The study shows some problematic associations, because sometimes the best medicine involves not over prescribing. As the study notes, antibiotics are generally ineffective against seasonal flus, coughs or sore throats, yet a World Health Organization study revealed that 64 percent of people believe antibiotics have a positive impact on viruses. This misguided view can lead patients to feel like their doctor isn’t doing enough to help them when flu-like symptoms are simply treated with a recommendation of rest and fluids in lieu of a prescription.
Prescription Medication Study
For their study, researchers analyzed data of more than 1 million responses in the General Practice Patient Survey of more than 8,160 general practice offices. After looking at the data, researchers uncovered:
- Receiving a prescription was the strongest predictor of doctor satisfaction among the 13 assessed variables.
- For every 25 percent fewer prescriptions given by an office, those offices experienced a 3 to 6 percent drop in satisfaction rating.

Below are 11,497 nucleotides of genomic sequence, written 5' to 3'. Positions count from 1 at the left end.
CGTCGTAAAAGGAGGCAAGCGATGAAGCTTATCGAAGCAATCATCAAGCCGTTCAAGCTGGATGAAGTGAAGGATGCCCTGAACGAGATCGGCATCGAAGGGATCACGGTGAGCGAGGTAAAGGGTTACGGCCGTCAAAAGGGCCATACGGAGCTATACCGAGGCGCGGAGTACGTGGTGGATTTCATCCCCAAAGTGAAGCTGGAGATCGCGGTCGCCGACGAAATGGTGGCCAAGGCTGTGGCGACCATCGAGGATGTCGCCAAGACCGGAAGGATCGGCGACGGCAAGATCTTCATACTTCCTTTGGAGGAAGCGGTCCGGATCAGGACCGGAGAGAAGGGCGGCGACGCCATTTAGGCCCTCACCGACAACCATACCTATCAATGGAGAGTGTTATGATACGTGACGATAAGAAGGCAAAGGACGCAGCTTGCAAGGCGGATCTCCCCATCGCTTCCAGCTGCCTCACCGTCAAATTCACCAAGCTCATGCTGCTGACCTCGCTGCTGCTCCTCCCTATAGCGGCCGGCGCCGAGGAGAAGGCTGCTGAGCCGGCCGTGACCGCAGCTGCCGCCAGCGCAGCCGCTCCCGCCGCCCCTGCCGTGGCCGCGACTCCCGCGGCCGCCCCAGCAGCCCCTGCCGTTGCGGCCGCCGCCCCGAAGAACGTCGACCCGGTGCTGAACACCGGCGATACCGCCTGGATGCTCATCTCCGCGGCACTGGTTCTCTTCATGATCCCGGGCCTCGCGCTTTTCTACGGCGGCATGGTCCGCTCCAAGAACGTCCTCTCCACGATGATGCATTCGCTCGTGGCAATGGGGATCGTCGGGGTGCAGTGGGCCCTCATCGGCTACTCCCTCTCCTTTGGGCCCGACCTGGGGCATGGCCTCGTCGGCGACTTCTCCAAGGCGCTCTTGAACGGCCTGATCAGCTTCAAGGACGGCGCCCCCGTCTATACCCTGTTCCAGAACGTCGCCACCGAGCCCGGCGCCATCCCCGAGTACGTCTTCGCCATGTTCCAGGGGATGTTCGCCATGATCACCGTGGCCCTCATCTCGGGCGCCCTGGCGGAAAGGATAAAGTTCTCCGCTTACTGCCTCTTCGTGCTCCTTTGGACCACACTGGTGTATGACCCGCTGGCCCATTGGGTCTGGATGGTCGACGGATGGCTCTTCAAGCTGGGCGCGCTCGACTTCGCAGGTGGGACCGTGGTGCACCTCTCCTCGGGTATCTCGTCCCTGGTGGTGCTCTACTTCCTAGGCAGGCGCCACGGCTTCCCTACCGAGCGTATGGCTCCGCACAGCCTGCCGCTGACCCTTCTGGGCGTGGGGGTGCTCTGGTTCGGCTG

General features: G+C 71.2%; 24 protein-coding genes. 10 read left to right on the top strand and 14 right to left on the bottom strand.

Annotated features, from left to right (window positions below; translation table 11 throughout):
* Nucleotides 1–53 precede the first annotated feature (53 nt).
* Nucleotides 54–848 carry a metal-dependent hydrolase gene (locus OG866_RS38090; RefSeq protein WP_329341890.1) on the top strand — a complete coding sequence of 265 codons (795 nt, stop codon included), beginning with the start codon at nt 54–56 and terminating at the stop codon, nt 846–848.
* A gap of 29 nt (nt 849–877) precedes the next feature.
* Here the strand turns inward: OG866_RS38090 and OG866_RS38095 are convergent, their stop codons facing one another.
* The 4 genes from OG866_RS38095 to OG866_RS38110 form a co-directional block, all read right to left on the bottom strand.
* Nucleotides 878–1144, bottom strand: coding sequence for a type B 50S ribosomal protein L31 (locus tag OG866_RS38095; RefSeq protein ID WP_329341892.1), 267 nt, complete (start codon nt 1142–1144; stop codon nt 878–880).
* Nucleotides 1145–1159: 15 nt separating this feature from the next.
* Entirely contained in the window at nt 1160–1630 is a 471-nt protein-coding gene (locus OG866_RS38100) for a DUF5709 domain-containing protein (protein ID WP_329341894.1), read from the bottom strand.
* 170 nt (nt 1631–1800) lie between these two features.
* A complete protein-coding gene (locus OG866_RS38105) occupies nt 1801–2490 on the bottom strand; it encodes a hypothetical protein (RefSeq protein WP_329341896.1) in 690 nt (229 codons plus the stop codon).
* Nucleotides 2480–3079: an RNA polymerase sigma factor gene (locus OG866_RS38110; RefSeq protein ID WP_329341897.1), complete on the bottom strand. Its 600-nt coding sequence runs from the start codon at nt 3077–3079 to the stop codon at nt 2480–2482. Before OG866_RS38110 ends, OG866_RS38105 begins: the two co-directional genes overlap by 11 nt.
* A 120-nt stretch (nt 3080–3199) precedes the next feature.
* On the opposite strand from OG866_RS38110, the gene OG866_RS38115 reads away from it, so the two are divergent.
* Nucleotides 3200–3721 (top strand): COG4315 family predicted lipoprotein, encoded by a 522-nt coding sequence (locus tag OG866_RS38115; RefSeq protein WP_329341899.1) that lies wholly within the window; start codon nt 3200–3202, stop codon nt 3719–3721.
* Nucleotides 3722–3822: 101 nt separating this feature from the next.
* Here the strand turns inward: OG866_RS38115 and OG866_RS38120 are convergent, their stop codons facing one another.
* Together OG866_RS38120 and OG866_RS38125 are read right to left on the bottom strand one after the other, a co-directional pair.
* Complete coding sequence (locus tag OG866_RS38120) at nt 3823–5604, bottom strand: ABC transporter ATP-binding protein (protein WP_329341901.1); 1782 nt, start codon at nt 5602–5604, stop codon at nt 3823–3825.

In essence, people are less satisfied with their care if they don’t receive a prescription for certain maladies.
“These findings suggest that practices that try to help prevent the spread of antibiotic-resistant bacteria by prescribing fewer antibiotics are likely to experience a drop in their satisfaction ratings,” said Dr. Mark Ashworth, a researcher at King’s College London. “Although small-scale studies have shown that dissatisfaction about not receiving an antibiotic can be offset if the patient feels that they have been listened to or carefully examined, further research is needed to determine if this will help in the real world of busy GP practices.”
Researchers said patients need to become better educated about the functions of antibiotics, and doctors need to become better at explaining why antibiotics won’t work for patients with certain ailments.
“It is frustrating that GP practices that are working hard to reduce inappropriate antibiotics prescribing face falling patient satisfaction ratings,” Dr. Tim Ballard of the Royal College of General Practitioners. “It truly is a case of being damned if we do and damned if we don’t. Public perception needs to change — our patients need to understand that when diseases become resistant to antibiotics, it means that antibiotics will cease to work and, as it stands, we don’t have an alternative.”